By Lynette Carrington
Photo by Claudia Johnstone
Lisa King and her sister, Lauren Daniels, are involved in completely different industries but have synergistically combined their expertise to write Tiny Life Changes: A Guide to Achieving Your Goals and Dreams One Step and One Day at a Time. The book serves as an inspirational guide using attainable steps that elicit change at an approachable level.
King has been a pharmacist well-versed in health and wellness for nearly 30 years. King’s sister is a breast cancer survivor and founded HEAL, the Happily Ever After League, which supports women undergoing cancer treatment. Daniels became a life coach and has now been working with breast cancer survivors for 15 years.
“We both knew we had a book in us, and we wanted it to be like a journal or a ‘guide,’” King says. “We wanted to put everything we knew into a book. It’s about leading a more positive lifestyle, even if you’ve received a difficult diagnosis or anything you’re going through in life.”
The uplifting effects of positive thoughts and actions hit home with King 10 years ago during the economic downturn when she delved into self-development books.
“I developed a mindset of turning my negative thoughts around into something positive,” she says. “By turning my thoughts around, it helped me get through a really difficult time. It was the same thing for Lauren. Being positive helped her get through breast cancer.”
Tiny Life Changes encompasses the collective knowledge of King and Daniels to inspire others to take charge of their individual situations through positive, easy-to-follow steps.
“This book can appeal to anyone,” King says. “Although our target market was women like ourselves, we’ve found that guys absolutely love it.
“When you want to make changes, it seems overwhelming,” King continues. “We wanted to break it down and make it simple, and help people accomplish their goals.”
The book encourages readers to set goals and make decisions, plus it provides tools on how to achieve goals, also including space for readers to write down thoughts and keep track of their progress. To learn more, visit www.tinylifechanges.com.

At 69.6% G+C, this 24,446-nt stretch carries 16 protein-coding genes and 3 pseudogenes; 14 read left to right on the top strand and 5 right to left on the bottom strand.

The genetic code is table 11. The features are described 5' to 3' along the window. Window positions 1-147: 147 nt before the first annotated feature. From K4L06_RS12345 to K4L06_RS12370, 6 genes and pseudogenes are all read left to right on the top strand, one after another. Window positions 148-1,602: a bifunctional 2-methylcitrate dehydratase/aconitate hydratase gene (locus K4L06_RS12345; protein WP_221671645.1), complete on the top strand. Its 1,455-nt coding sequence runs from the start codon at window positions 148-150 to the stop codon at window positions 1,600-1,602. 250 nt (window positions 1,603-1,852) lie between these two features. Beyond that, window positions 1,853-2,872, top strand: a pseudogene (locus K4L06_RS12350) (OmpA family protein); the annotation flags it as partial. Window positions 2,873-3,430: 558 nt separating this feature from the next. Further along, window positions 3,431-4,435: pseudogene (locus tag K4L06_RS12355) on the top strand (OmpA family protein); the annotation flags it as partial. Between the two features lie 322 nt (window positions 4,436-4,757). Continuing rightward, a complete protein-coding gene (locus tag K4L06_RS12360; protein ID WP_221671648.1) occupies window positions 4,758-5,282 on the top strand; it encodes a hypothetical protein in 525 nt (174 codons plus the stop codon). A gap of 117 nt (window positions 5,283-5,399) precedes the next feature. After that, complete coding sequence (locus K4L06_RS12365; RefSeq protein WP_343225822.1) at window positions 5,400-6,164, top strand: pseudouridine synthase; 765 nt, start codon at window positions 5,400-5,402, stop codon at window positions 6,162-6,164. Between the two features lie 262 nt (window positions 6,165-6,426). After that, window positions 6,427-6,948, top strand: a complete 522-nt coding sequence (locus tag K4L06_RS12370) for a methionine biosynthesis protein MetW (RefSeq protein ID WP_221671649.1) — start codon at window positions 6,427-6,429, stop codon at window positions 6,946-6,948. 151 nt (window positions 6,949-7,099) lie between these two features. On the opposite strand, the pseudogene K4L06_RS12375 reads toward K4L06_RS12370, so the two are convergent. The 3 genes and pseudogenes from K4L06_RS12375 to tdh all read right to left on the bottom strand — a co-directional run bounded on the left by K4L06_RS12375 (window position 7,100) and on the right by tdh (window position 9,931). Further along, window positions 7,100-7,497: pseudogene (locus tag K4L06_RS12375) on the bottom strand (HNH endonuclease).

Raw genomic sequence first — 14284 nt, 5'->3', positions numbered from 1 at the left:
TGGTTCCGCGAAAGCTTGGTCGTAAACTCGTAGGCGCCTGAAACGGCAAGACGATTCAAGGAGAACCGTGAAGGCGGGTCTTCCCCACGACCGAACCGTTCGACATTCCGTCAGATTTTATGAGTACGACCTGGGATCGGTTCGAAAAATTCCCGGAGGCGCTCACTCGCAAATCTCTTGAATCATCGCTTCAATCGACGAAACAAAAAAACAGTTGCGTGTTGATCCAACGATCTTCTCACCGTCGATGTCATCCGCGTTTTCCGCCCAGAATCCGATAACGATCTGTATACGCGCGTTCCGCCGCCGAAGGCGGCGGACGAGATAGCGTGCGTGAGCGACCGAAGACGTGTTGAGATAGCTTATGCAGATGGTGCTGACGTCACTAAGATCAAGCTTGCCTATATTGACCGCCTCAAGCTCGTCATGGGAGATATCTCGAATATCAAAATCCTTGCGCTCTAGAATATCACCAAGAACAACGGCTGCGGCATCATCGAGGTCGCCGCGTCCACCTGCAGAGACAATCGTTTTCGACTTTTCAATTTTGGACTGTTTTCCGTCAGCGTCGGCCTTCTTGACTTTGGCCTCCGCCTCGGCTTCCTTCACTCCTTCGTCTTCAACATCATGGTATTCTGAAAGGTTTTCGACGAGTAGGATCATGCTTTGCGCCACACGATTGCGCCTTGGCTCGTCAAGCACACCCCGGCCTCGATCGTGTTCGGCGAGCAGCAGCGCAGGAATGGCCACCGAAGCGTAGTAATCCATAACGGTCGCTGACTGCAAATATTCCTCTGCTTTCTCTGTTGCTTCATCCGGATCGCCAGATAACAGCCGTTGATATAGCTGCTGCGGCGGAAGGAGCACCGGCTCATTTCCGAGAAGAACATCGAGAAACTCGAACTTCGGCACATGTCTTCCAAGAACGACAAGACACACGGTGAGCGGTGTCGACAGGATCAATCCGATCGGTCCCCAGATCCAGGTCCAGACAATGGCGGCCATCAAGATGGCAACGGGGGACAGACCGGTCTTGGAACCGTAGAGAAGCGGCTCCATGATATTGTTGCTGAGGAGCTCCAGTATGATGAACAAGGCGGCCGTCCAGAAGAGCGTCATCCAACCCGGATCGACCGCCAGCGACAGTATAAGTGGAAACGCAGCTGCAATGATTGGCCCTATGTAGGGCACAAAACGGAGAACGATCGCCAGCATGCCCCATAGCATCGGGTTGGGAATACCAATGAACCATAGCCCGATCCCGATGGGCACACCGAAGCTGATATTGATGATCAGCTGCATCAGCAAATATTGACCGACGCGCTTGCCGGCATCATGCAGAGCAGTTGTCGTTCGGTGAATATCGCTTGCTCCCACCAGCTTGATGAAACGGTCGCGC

By Mandy Holmes
Photo by Claudia Johnstone
Through her one-of-a-kind Couture Aprons (www.coutureaprons.com), Roxane Kyte is giving mothers, daughters and granddaughters a tool to use as an extra-special ingredient during memorable moments, often shared over good food and occasions like bridal showers and cocktail parties. And being the center of attention in the kitchen is easy – regardless of your culinary prowess – if you’re sporting a luxury hostess-with-the-mostess Couture Apron.
Traditional aprons may be thought of as a necessity rather than an accessory, but Kyte is changing the apron game by adding a dash of sass in the kitchen.
“Producing the most unique apron on the market today came about after years of designing and hand-sewing stylish aprons for my friends’ daughters’ bridal showers,” Kyte says.
From there, Couture Aprons was born and has since been featured on the Phoenix Fashion Week runway, a defining moment in the Couture Aprons story.
Couture Aprons are a flirty kitchen addition for women of all ages, available in fun designs (such as bridal or Parisian-inspired) and pair easily with a woman’s wardrobe. As a mother to four daughters, Kyte finds happiness and inspiration for her mixed-pattern aprons from all the women in her life.
Couture Aprons are made from fine materials including 100 percent premium cotton, linen, silk and leather. Kyte scouts vintage markets for unspoiled linens, embellished buttons, and embroidered bibs to incorporate into her unique designs. Swarovski crystals are added for sparkle, and every apron comes with the brand’s signature detachable necklace and flower pin. In fact, Kyte employs an in-house jeweler to make sure every vintage pearl and rhinestone button is perfectly applied to her creations.
Kyte notes that the glamorous, yet functional, aprons are all about the lovely details, especially when it comes to the finishing touches.
“The aprons make me so happy,” Kyte says. “Sometimes I want to cry with joy because each apron has so much personality and beauty. They spark love and scream ‘all eyes on me, pretty please!’”